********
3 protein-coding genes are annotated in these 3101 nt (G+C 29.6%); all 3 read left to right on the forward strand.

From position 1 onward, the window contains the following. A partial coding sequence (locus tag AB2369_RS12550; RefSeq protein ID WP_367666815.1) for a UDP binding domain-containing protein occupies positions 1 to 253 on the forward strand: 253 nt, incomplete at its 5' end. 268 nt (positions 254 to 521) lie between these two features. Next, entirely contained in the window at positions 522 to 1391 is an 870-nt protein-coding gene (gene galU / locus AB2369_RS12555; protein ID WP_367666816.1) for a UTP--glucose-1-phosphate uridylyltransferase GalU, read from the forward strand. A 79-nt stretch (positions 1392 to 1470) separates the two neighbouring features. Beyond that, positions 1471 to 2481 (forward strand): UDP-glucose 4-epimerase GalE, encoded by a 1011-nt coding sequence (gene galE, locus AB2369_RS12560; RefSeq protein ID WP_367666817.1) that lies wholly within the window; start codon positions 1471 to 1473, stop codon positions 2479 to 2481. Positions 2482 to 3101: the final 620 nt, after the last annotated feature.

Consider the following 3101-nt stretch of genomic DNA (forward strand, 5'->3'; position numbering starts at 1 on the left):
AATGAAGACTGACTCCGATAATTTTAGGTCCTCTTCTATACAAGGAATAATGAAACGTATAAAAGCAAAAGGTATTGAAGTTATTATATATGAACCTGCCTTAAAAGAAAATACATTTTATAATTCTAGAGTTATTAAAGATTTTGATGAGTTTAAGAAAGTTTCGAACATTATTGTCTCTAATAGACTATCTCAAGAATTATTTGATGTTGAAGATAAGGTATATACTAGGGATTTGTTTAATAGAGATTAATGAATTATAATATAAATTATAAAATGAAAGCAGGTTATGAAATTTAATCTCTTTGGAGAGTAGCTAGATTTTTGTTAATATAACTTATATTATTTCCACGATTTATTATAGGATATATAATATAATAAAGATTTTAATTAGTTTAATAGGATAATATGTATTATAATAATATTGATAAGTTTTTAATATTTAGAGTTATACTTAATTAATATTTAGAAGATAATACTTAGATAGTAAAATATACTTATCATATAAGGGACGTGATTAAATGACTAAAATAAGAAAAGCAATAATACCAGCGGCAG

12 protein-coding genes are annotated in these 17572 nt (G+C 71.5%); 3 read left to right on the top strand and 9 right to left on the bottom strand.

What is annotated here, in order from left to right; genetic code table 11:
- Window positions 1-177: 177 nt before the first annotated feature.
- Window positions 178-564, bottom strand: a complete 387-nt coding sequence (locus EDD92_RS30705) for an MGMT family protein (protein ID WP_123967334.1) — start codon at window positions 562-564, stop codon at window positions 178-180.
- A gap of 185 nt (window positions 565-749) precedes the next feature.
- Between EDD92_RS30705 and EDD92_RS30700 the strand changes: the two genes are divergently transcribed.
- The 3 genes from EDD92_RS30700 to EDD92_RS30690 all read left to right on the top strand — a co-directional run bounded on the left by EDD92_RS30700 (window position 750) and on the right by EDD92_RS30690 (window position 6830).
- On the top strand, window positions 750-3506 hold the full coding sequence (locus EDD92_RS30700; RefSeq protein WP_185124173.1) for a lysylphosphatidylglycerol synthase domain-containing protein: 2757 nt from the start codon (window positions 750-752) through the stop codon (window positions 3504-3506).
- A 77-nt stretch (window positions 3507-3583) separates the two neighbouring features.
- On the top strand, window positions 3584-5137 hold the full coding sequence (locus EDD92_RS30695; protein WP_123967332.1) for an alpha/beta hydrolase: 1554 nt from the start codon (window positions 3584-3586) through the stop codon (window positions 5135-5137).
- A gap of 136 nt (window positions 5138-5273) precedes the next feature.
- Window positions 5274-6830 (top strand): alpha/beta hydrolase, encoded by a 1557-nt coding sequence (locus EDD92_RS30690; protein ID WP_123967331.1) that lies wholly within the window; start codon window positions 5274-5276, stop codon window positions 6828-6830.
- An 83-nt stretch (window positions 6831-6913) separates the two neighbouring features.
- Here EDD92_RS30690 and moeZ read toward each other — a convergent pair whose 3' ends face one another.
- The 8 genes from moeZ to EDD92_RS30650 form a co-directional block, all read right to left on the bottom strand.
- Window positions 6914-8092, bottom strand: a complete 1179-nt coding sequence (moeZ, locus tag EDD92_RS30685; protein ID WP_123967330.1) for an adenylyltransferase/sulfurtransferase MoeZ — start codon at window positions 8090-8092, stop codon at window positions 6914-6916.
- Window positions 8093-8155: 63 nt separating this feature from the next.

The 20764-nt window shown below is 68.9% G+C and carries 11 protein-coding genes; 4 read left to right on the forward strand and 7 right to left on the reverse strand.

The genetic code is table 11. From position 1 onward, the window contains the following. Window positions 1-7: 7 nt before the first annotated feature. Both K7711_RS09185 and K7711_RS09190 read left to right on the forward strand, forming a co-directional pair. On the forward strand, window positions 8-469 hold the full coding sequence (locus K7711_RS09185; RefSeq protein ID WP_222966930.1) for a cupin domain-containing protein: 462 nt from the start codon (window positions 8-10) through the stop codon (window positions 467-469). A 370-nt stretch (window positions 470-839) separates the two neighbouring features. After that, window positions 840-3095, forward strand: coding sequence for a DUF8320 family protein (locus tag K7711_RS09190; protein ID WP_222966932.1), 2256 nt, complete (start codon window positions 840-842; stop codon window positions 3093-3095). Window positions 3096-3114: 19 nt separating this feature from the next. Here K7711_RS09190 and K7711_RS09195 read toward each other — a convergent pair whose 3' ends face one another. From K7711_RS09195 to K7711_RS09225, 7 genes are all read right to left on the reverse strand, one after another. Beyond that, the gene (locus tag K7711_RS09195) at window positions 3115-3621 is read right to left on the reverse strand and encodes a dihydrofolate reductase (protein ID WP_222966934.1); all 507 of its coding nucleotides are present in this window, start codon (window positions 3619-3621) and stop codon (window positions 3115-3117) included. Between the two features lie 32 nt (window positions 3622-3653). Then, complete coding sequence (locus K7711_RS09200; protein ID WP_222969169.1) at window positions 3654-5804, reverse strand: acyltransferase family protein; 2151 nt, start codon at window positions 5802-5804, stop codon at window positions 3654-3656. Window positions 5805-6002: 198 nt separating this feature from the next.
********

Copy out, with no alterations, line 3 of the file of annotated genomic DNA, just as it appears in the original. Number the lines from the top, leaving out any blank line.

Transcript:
Consider the following 3101-nt stretch of genomic DNA (forward strand, 5'->3'; position numbering starts at 1 on the left):